Shields slams the door on Tigers
By MARC TOPKIN
Published May 31, 2007
ST. PETERSBURG - James Shields didn't get off to a good start Wednesday. But the finish more than made up for it.
The most consistent starter in the Tampa Bay rotation allowed three straight hits to begin the game, five overall as Detroit scored three times in the first inning. Honestly, he admitted later, he just hoped to keep the score close and get through seven innings.
But in the dugout, manager Joe Maddon was thinking better thoughts, telling pitching coach Jim Hickey he'd seen other strong-willed starters, such as Tim Belcher, rebound from rough beginnings to pitch complete games. On the infield, there was nary a concern as B.J. Upton remembered seeing "that look" in Shields' eyes before and knew exactly what it meant.
And by the end of the night, after he sealed the 5-3 win that marked the first complete-game victory of his career, after he got the ovation for going to the mound for the ninth, after he struck out Marcus Thames for the final out, pumped his fist and took the hugs and high-fives from his teammates, Shields saw what they saw: the progress he has made during one full year in the major leagues.
"Last year, if that happened, I wouldn't have gotten past the third or fourth inning, " Shields said.
"That's huge for me, giving up three runs and coming back and shutting them out. ... Now that I know I can do it, next time that situation comes up it's going to be a lot easier for me."
Shields 4-0, 3.13 made only a slight adjustment between the first and second innings, better locating his fastballs early in the count to offset the Tigers' plan to swing early and often.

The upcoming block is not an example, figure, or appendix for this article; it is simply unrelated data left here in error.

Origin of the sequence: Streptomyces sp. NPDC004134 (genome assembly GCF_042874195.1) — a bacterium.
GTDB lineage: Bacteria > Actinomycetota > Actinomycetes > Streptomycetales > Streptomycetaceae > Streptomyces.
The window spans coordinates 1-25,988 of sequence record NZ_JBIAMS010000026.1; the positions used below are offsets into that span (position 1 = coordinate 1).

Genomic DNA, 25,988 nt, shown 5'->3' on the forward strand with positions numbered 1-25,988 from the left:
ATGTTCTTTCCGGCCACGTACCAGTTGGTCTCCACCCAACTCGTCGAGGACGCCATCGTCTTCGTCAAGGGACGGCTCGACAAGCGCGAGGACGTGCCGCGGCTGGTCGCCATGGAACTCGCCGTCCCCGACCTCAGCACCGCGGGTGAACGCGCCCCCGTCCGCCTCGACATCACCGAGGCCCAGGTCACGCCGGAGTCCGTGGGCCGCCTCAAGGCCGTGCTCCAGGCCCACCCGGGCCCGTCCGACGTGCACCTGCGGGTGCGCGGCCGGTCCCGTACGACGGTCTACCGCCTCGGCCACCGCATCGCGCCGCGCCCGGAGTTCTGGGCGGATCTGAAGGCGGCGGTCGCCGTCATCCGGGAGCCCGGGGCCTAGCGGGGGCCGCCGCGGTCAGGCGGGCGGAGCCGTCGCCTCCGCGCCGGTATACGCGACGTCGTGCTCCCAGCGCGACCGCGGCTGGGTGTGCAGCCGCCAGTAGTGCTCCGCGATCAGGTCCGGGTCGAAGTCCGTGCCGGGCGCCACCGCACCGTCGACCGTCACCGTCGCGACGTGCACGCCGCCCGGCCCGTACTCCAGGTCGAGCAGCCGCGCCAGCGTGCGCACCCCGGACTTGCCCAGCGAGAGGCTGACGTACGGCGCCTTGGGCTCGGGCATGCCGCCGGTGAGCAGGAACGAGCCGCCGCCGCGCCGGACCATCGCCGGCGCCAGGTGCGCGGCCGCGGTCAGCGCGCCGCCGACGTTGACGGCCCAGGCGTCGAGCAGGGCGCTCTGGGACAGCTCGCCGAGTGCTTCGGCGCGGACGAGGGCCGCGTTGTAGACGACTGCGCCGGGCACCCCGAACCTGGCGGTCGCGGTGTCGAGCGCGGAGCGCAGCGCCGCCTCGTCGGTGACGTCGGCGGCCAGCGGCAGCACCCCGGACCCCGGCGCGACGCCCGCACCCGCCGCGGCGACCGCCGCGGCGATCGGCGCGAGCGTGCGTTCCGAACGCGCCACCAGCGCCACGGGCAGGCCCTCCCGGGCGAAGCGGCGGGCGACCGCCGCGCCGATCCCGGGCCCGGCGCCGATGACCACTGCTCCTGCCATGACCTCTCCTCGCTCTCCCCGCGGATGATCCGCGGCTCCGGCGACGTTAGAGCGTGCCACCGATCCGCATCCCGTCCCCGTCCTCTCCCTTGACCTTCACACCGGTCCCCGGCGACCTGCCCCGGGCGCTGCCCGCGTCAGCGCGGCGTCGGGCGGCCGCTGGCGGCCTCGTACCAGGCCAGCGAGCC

But the results were significantly different. After the 23-pitch first inning, he needed only 82 the rest of the way (including four innings of eight or fewer) and retired 24 of the final 27 batters.
"Good pitchers that have really good makeup are able to turn something like that around, and that's what he was able to do, " Maddon said.
"That was a classic example today of being able to regroup yourself and having confidence in yourself, coming back and pitching a game of that caliber against that team."
"I was very impressed with him, " Tigers manager Jim Leyland said. "He's the real deal."
Since joining the Rays on May 27, 2006, Shields has made 32 starts and has a 10-8 record and 4.15 ERA. He has pitched at least seven innings in eight straight starts and allowed three or fewer earned runs in eight of his 11 this season, though he won for the first time since May 4.
Maddon insists he's not ready to call Shields the ace of the staff in deference to Scott Kazmir, but Shields certainly looks like it.
"After those three runs in the first, he just had that look in his eyes and I knew it was going to be a long day for those guys, " Upton said.
The other Rays (22-29) did their part, chipping away at the Detroit lead on key hits by Akinori Iwamura, Carl Crawford and Upton, and homers by Elijah Dukes (his major-league rookie-leading 10th) and Brendan Harris (who put them ahead for good in the sixth).
But Shields did the most, logging the Rays' first complete-game win since Kazmir on July 3.
"It means a lot, " Shields said. "It's another milestone in my career, my early career."
Marc Topkin can be reached at firstname.lastname@example.org or (727) 893-8801. View his blog at blogs.tampabay.com/rays.